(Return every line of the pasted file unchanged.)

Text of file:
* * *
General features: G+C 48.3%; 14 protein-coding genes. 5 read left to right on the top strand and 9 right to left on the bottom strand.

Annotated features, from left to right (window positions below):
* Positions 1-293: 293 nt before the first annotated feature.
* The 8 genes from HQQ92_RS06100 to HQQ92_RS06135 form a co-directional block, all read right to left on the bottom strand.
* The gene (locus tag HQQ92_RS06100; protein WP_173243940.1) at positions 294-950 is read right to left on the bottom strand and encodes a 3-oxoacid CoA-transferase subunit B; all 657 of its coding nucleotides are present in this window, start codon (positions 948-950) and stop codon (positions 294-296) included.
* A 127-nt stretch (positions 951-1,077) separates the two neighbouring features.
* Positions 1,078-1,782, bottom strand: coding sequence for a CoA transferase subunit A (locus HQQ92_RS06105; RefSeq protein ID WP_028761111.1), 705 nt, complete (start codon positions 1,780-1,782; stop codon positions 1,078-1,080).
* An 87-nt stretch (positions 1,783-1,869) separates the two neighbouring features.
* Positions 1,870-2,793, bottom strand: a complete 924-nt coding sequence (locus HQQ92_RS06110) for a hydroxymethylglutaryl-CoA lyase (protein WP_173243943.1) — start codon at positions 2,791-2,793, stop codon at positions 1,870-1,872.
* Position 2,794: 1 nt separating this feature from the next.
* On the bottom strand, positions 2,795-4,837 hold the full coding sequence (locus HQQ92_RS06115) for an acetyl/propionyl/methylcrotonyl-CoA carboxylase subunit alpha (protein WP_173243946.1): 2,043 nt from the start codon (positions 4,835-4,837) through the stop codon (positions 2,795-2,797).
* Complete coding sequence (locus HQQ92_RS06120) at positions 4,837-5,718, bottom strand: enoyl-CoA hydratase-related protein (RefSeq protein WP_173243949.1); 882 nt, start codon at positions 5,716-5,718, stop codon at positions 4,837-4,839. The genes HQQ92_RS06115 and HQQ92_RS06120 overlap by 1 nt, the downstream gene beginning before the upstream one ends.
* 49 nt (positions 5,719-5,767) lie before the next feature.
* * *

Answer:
General features: G+C 48.3%; 14 protein-coding genes. 5 read left to right on the top strand and 9 right to left on the bottom strand.

Annotated features, from left to right (window positions below):
* Positions 1-293: 293 nt before the first annotated feature.
* The 8 genes from HQQ92_RS06100 to HQQ92_RS06135 form a co-directional block, all read right to left on the bottom strand.
* The gene (locus tag HQQ92_RS06100; protein WP_173243940.1) at positions 294-950 is read right to left on the bottom strand and encodes a 3-oxoacid CoA-transferase subunit B; all 657 of its coding nucleotides are present in this window, start codon (positions 948-950) and stop codon (positions 294-296) included.
* A 127-nt stretch (positions 951-1,077) separates the two neighbouring features.
* Positions 1,078-1,782, bottom strand: coding sequence for a CoA transferase subunit A (locus HQQ92_RS06105; RefSeq protein ID WP_028761111.1), 705 nt, complete (start codon positions 1,780-1,782; stop codon positions 1,078-1,080).
* An 87-nt stretch (positions 1,783-1,869) separates the two neighbouring features.
* Positions 1,870-2,793, bottom strand: a complete 924-nt coding sequence (locus HQQ92_RS06110) for a hydroxymethylglutaryl-CoA lyase (protein WP_173243943.1) — start codon at positions 2,791-2,793, stop codon at positions 1,870-1,872.
* Position 2,794: 1 nt separating this feature from the next.
* On the bottom strand, positions 2,795-4,837 hold the full coding sequence (locus HQQ92_RS06115) for an acetyl/propionyl/methylcrotonyl-CoA carboxylase subunit alpha (protein WP_173243946.1): 2,043 nt from the start codon (positions 4,835-4,837) through the stop codon (positions 2,795-2,797).
* Complete coding sequence (locus HQQ92_RS06120) at positions 4,837-5,718, bottom strand: enoyl-CoA hydratase-related protein (RefSeq protein WP_173243949.1); 882 nt, start codon at positions 5,716-5,718, stop codon at positions 4,837-4,839. The genes HQQ92_RS06115 and HQQ92_RS06120 overlap by 1 nt, the downstream gene beginning before the upstream one ends.
* 49 nt (positions 5,719-5,767) lie before the next feature.